BIBLIOTHÈQUE NATIONALE

The Bibliothèque Nationale de Paris was first a royal and later an imperial library before becoming a national institution. Its mission is to collect and conserve all works published, whatever the media, with the purpose of making them available to researchers and professionals. Under French law, publishers must deposit several copies of the works they publish in the Bibliothèque Nationale. With a 12 million volume collection that includes Gutenberg Bibles and first editions from 15th century, the Bibliothèque Nationale is possibly the largest library in Continental Europe. Since 1996 the collection of the Bibliothèque has been moved on the new Bibliothèque nationale de France in the renovated Tolbiac quarter, and the historical Richelieu site is now used as administrative office and exhibition place.

LA BOURSE (PARIS STOCK MARKET)


The Bourse
The Bourse
The edifice was a corn storage and market place constructed between 1763 and 1767 by the architect Nicolas Camus de Mézières who was also in charge with the construction of the whole quarter. The building has been destroyed several times by fire. The corn storage activity has been given up 1873 and the renovated building transformed as solely commodity exchange place for a whole range of trade goods such as corn, sugar, rapeseed oil, cocoa… With the computerisation of the stock exchange market, the site has been abandoned and transformed in the Chambre de Commerce et d’Industrie de Paris (Chamber of Commerce and Industry).

THÉÂTRE MUSICAL POPULAIRE (OPÉRA COMIQUE)


Opéra comique
Opéra comique
Laughs and sobs have resonated at the Opéra Comique for 2 centuries. Originally built as the Comédie Italienne, it burned down twice in the 1840s and was finally rebuilt in 1898. It was here that Bizet’s Carmen first hitched up her skirts, cast a sweltering glance at the audience, and seduced Don José. With the new management the opera has changed its name and expanded to embrace all kind of musical theatre, including Broadway musicals and operettas.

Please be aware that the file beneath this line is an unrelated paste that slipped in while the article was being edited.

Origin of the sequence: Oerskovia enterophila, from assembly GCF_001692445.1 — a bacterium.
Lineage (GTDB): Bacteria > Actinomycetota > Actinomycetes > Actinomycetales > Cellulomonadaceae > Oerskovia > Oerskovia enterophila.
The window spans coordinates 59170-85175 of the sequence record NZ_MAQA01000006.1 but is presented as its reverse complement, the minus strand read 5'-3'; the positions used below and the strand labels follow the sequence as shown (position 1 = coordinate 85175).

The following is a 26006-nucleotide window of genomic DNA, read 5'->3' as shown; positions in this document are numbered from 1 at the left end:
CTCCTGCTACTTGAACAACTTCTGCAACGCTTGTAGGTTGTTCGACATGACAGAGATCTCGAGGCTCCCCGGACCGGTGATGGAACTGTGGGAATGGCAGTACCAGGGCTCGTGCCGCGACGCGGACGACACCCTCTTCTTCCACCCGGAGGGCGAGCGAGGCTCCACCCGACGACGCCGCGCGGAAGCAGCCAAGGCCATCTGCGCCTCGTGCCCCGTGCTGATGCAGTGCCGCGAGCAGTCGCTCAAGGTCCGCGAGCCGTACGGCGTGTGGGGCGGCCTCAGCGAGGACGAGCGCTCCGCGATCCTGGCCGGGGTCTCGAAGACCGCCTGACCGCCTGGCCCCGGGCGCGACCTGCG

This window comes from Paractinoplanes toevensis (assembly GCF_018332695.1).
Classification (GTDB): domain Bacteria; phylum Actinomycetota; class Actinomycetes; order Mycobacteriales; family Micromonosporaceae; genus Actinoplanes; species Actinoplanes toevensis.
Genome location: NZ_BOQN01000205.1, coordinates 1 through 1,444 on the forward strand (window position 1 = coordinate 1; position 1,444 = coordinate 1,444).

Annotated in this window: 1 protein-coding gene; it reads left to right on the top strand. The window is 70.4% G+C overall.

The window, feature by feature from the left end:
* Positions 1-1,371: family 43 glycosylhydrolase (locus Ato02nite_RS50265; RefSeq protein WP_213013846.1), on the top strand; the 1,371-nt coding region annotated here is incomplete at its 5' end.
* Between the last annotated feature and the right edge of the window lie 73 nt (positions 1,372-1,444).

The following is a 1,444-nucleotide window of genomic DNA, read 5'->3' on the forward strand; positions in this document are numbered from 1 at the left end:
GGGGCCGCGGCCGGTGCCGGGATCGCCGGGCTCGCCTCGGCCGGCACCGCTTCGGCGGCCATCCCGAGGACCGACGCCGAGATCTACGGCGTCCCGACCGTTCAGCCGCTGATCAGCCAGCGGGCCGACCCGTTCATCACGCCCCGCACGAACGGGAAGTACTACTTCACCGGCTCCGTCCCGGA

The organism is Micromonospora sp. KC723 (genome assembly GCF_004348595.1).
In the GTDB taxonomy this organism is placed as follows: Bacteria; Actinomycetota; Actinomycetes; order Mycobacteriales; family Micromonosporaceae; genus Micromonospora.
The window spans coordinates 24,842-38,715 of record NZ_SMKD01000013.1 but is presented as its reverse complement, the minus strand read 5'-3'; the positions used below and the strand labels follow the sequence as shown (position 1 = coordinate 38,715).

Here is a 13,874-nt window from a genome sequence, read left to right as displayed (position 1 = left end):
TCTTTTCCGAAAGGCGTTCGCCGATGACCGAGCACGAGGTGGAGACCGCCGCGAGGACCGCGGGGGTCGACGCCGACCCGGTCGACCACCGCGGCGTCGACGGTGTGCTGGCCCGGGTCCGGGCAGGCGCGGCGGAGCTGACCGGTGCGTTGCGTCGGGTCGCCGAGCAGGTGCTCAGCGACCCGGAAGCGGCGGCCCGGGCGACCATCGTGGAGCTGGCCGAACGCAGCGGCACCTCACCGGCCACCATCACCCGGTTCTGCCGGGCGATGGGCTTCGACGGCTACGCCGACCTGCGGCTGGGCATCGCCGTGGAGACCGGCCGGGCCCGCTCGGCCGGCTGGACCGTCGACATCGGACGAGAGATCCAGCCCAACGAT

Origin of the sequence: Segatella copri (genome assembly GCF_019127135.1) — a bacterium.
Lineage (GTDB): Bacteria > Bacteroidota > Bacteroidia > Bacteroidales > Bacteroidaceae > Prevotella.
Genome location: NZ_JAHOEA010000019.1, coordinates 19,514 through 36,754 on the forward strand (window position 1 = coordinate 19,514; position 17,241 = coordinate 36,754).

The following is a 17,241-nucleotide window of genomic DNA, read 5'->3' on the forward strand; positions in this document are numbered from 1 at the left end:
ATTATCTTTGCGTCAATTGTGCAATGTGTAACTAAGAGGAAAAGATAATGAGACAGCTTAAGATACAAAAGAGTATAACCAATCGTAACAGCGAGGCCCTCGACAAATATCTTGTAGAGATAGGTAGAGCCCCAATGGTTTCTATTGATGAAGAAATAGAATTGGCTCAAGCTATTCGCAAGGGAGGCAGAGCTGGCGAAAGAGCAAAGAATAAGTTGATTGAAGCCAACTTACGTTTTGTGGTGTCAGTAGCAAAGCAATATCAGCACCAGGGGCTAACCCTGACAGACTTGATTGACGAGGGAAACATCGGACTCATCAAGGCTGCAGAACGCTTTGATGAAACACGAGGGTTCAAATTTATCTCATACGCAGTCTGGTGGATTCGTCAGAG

TOUR DE JEAN SANS PEUR


Tour Jean sans peur
Tour Jean sans peur
Who is Jean Sans Peur (Fearless Jean)? He is the man responsible for the Hundred Years' War. His big mistake? Murdering Louis d'Orleans in 1407. Halfway up the tower where he used to live, you can find an enchanting vault encrusted with leafy greenery. The structure also houses the council of the duke of Burgundy. The vault of the large screw is one of the masterpieces of the French Gothic sculpture.

PLACE DES VICTOIRES

At the centre of this square is an equestrian monument. The statue represent a triumphant king (Louis XIV celebrating the Nijmegen Treaties. The original statue was destroyed during the French Revolution. The actual twelfth meter high equestrian monument is an artwork sculpted by François Joseph Bosio and commissioned by Charles X and represents Louis XIV, dressed as a Roman emperor. The design of the place (a ring of hôtels particuliers – private houses – with six converging streets) is a work of Jules Hardouin Mansart, who designed also the extensions of the Versailles Castle and invented the mansard roof.

PARIS BOURSE (PALAIS BRONGNIART)

The Paris’s Stock exchange had a rather frivolous beginning. Founded in 1724, it soon became a treasure chest for the Bourbon kings who enjoyed issuing worthless bonds to finance their taste for palaces and warfare. The Jacobins closed the exchange during the Revolution to fend off war profiteers. The building was ordered by Napoleon 1st, who was fond of all neoclassical things and loved the project of the architect Alexandre Théodore Brongniart. Brongniart died 1813 before the end of the building’s construction. The Bourse is by now a conference centre.